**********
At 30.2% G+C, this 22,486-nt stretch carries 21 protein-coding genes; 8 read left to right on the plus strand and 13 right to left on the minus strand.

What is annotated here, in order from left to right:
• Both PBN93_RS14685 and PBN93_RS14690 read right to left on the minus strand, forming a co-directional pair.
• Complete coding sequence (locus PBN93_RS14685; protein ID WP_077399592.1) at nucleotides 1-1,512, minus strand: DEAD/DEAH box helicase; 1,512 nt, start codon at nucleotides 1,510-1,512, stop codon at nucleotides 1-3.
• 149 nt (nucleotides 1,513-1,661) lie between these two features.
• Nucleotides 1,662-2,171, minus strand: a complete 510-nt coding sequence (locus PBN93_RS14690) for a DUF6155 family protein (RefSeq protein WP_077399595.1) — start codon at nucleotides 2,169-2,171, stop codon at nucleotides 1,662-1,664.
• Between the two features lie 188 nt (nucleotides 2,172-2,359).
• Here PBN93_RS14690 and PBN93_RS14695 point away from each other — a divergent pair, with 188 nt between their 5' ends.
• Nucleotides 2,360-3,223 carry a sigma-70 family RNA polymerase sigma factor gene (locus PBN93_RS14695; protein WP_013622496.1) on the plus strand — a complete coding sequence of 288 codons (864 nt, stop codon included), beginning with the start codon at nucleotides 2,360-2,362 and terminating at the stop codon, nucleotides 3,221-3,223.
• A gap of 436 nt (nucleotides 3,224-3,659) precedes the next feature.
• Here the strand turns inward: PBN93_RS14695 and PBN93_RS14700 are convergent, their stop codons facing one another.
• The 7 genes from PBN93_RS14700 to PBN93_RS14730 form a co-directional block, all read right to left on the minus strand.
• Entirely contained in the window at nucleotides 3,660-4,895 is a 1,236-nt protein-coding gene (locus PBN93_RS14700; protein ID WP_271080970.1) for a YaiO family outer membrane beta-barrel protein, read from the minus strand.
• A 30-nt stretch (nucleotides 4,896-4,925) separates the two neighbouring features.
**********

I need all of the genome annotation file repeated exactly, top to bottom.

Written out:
At 30.2% G+C, this 22,486-nt stretch carries 21 protein-coding genes; 8 read left to right on the plus strand and 13 right to left on the minus strand.

What is annotated here, in order from left to right:
• Both PBN93_RS14685 and PBN93_RS14690 read right to left on the minus strand, forming a co-directional pair.
• Complete coding sequence (locus PBN93_RS14685; protein ID WP_077399592.1) at nucleotides 1-1,512, minus strand: DEAD/DEAH box helicase; 1,512 nt, start codon at nucleotides 1,510-1,512, stop codon at nucleotides 1-3.
• 149 nt (nucleotides 1,513-1,661) lie between these two features.
• Nucleotides 1,662-2,171, minus strand: a complete 510-nt coding sequence (locus PBN93_RS14690) for a DUF6155 family protein (RefSeq protein WP_077399595.1) — start codon at nucleotides 2,169-2,171, stop codon at nucleotides 1,662-1,664.
• Between the two features lie 188 nt (nucleotides 2,172-2,359).
• Here PBN93_RS14690 and PBN93_RS14695 point away from each other — a divergent pair, with 188 nt between their 5' ends.
• Nucleotides 2,360-3,223 carry a sigma-70 family RNA polymerase sigma factor gene (locus PBN93_RS14695; protein WP_013622496.1) on the plus strand — a complete coding sequence of 288 codons (864 nt, stop codon included), beginning with the start codon at nucleotides 2,360-2,362 and terminating at the stop codon, nucleotides 3,221-3,223.
• A gap of 436 nt (nucleotides 3,224-3,659) precedes the next feature.
• Here the strand turns inward: PBN93_RS14695 and PBN93_RS14700 are convergent, their stop codons facing one another.
• The 7 genes from PBN93_RS14700 to PBN93_RS14730 form a co-directional block, all read right to left on the minus strand.
• Entirely contained in the window at nucleotides 3,660-4,895 is a 1,236-nt protein-coding gene (locus PBN93_RS14700; protein ID WP_271080970.1) for a YaiO family outer membrane beta-barrel protein, read from the minus strand.
• A 30-nt stretch (nucleotides 4,896-4,925) separates the two neighbouring features.